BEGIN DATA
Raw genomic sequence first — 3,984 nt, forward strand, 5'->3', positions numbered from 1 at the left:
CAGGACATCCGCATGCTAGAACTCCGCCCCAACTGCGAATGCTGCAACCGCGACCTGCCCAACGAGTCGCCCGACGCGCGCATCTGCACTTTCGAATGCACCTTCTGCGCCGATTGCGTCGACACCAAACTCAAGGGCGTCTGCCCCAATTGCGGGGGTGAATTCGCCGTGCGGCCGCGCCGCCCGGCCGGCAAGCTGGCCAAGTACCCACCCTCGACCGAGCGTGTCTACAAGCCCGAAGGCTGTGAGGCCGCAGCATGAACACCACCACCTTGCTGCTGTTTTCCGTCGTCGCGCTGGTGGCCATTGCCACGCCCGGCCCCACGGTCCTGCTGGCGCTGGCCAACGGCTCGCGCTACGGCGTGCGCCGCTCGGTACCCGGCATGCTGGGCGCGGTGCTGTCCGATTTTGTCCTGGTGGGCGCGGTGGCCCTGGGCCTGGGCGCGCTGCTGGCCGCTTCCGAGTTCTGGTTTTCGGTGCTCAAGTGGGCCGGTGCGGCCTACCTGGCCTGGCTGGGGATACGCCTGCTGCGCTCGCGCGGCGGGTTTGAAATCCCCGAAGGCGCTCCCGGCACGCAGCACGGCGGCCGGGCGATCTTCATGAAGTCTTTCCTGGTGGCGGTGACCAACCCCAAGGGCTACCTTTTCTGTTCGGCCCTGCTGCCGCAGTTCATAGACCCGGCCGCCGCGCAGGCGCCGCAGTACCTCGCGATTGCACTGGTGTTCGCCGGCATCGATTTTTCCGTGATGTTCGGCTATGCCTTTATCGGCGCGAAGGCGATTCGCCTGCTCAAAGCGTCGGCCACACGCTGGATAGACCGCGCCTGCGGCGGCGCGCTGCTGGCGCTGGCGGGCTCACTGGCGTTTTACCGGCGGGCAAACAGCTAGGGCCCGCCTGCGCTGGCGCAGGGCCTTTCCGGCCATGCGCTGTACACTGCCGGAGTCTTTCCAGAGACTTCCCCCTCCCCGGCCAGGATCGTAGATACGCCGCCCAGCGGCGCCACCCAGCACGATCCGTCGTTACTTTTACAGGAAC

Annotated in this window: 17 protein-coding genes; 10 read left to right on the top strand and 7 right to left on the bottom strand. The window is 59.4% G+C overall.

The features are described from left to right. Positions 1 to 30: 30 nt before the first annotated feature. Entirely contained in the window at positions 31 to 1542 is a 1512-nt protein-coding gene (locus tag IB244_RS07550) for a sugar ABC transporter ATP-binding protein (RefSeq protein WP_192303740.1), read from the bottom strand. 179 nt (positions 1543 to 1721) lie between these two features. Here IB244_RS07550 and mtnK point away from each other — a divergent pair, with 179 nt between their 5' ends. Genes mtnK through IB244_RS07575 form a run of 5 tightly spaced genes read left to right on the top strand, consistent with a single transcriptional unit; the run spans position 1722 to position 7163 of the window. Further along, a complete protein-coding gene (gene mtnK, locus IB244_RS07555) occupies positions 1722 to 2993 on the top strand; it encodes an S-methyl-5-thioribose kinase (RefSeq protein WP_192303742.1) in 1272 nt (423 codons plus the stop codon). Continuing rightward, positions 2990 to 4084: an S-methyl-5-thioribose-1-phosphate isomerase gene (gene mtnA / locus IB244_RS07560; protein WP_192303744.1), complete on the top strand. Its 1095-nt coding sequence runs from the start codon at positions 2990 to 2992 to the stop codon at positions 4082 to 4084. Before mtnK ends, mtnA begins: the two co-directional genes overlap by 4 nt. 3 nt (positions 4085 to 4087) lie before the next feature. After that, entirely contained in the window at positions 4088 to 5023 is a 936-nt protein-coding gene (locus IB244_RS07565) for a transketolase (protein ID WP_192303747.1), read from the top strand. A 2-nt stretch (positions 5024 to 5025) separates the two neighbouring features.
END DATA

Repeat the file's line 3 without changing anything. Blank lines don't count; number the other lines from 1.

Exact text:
Annotated in this window: 17 protein-coding genes; 10 read left to right on the top strand and 7 right to left on the bottom strand. The window is 59.4% G+C overall.